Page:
These tools help livestock producers manage their risks, adapt to changing environments, make management decisions and even improve efficiency by automating some tasks, such as feeding schedules and early disease detection.
The whole idea, Tedeschi said, is to combine all the concepts of livestock production, nutrition and sustainability into computer models.
“We need actual facts about cattle production and how it affects the environment in terms of greenhouse production and sustainability,” he said. “We see a lot of estimates, but they are not realistic. We’ve been working on these computer mathematical models to predict the real effect of the animal production on our environment. We are learning how to feed them to lessen or decrease their impact on the environment.”
Sustainable livestock intensification requires utilizing science to analyze ecosystems where the livestock are and determine what management practices would minimize environmental impact.
“We want to empower our livestock producers and stakeholders to ‘know before it happens’,” Tedeschi said. “We have developed a system where they can mathematically model management changes to determine what differences they will make before implementing the actual changes.”
Tedeschi said his research group has created a suite of models aimed at livestock intensification through the betterment of animal nutrition. Each model has a specific objective, but the key calculation logic can be used together in different applications and applied to diverse livestock operations, including beef, dairy, sheep and goats.
These models let the producer identify areas in the diet where changes can be made to improve performance, he said. The nutrition models are already in use across the globe. In particular, the cattle growth model is used by the feedlot industry in Texas as well as by livestock operations throughout the world. The software has mostly been downloaded and registered in the U.S., Mexico, Canada, Colombia, Brazil, Argentina, United Kingdom, Italy, Turkey, Iran, China and Australia.
Smart farm modeling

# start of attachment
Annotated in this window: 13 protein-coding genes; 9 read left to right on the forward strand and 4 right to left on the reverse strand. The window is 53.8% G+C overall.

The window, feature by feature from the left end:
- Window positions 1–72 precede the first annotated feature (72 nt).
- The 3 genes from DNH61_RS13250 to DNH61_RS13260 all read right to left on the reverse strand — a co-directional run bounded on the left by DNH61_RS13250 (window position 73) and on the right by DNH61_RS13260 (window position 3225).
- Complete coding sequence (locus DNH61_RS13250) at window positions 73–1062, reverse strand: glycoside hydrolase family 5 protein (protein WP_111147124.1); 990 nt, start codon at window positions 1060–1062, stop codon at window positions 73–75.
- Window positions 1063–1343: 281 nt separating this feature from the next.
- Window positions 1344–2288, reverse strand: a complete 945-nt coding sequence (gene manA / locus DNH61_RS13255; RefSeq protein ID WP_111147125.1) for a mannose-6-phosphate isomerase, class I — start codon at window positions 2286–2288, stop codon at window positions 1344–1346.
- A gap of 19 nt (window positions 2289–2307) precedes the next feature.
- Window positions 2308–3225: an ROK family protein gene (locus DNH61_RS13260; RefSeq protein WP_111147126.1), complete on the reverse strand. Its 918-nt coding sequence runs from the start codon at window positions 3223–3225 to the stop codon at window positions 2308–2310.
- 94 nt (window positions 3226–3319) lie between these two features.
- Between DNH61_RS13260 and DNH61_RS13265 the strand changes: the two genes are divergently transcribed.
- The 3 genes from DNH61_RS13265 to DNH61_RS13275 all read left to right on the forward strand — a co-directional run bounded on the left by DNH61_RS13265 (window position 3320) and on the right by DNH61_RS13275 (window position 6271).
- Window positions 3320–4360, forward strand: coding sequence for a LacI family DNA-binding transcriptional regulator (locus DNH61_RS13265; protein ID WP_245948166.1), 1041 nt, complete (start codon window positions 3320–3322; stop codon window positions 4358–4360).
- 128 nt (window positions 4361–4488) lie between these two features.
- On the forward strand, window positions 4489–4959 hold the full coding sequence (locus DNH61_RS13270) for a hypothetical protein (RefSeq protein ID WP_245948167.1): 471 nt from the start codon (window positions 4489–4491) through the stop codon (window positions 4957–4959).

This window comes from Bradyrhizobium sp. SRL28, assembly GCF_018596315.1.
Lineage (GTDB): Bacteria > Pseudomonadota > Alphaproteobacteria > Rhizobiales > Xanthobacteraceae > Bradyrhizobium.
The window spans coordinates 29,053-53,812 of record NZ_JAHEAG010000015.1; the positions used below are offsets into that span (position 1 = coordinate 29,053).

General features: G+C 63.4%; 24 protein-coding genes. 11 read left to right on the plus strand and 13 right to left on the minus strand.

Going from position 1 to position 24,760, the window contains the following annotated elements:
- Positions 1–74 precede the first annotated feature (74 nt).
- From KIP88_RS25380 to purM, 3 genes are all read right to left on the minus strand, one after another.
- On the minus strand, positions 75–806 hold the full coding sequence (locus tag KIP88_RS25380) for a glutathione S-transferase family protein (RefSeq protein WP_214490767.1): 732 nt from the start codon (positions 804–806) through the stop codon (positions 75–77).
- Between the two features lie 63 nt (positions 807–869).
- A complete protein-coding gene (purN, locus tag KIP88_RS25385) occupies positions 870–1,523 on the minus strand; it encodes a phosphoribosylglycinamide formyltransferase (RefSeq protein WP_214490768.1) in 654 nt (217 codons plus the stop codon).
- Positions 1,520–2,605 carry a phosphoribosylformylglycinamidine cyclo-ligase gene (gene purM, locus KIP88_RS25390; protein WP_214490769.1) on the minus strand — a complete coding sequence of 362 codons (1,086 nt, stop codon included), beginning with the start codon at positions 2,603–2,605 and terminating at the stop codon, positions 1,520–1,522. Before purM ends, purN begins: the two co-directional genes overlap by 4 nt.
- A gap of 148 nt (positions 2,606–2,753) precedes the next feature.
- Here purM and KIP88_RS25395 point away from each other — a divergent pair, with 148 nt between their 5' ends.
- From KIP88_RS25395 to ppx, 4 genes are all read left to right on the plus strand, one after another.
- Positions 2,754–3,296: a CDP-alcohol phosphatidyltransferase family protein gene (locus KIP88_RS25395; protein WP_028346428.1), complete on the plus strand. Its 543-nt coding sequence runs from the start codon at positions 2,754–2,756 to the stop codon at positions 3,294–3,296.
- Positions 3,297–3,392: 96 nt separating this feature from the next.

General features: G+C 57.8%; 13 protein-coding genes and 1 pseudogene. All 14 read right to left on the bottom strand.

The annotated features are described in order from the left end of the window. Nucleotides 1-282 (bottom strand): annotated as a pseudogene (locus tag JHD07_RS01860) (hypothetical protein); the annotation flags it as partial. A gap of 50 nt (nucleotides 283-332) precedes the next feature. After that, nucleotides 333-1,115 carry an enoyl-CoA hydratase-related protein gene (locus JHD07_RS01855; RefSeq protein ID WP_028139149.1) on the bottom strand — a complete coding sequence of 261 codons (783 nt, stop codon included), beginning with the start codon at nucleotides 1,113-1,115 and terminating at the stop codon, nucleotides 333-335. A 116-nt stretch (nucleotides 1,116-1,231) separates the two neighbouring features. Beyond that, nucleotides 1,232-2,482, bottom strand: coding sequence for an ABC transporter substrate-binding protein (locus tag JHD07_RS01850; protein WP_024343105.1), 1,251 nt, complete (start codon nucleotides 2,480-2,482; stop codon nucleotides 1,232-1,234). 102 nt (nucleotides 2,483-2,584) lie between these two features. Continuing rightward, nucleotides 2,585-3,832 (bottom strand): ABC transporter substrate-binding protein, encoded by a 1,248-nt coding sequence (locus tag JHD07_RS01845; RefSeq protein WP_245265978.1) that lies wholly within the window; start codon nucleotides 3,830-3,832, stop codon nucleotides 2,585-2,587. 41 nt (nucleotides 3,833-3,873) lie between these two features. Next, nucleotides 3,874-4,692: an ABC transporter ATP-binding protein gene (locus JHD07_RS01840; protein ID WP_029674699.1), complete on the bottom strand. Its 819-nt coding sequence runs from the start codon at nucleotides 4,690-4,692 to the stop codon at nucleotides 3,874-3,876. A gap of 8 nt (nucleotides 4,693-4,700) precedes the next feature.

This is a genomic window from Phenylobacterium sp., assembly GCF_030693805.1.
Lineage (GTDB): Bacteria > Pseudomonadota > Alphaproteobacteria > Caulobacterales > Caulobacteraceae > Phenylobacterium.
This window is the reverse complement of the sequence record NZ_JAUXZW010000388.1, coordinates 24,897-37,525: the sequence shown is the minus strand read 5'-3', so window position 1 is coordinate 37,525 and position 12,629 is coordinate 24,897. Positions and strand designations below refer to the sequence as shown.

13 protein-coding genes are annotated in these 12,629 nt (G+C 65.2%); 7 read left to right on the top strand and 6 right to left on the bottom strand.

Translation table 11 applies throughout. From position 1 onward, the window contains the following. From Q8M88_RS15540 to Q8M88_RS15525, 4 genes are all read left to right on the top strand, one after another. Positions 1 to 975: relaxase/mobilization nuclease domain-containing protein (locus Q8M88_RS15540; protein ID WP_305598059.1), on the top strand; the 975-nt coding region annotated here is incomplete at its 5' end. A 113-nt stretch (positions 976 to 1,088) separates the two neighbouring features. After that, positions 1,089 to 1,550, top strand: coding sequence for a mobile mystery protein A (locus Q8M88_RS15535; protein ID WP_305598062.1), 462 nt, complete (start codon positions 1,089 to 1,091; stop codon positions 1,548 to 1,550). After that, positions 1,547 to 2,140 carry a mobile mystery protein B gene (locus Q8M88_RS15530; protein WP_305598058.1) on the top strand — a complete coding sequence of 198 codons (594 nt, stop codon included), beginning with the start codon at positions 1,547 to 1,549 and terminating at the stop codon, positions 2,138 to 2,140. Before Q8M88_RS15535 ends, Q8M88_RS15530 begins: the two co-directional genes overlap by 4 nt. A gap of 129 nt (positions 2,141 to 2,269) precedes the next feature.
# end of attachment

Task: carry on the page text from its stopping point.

“If I replace or change the amount of a specific feed, how much methane will my animals produce at the end of the day?” Such questions, along with the cost of production and environmental inputs, can be answered simply with modeling, Tedeschi said.
Mathematical modeling — in association with sensors that have become available in the last five to 10 years — allows scientists to measure everything.
“We can collect information on a minute-by-minute basis if we want,” Tedeschi said. “Is the animal getting physical activity, when and how fast is the animal eating, how far did they walk or move to get water — we can use all of this information to follow the growth and development of the animal. We can then build in information about the climate and link all of that together. When we take all of this information, we can build an artificial intelligence model that can identify which animal performs better in different situations.”
Tedeschi said in his lab, his team is able to use in vitro gas production to test the quality of the feed or pasture and determine how and when to supplement the livestock based on that information.
“It makes intervention more accurate,” he said, “making us more aware of what should be fed instead of just routinely feeding supplements.”
“We can improve and increase production as producers, but at the same time be sustainable and mindful of the environments,” Tedeschi said. “We have to use everything that we know, combine and coordinate it, to make better decisions that allow environmental, economic and social sustainability.”
The team concluded that future iterations and development of these tools must account for the effects of climate change on animal welfare, nutrient needs and productivity. The tools must also accomodate increased consumer demand for high-quality, protein-rich food, while at the same time minimizing livestock’s environmental carbon and water footprint.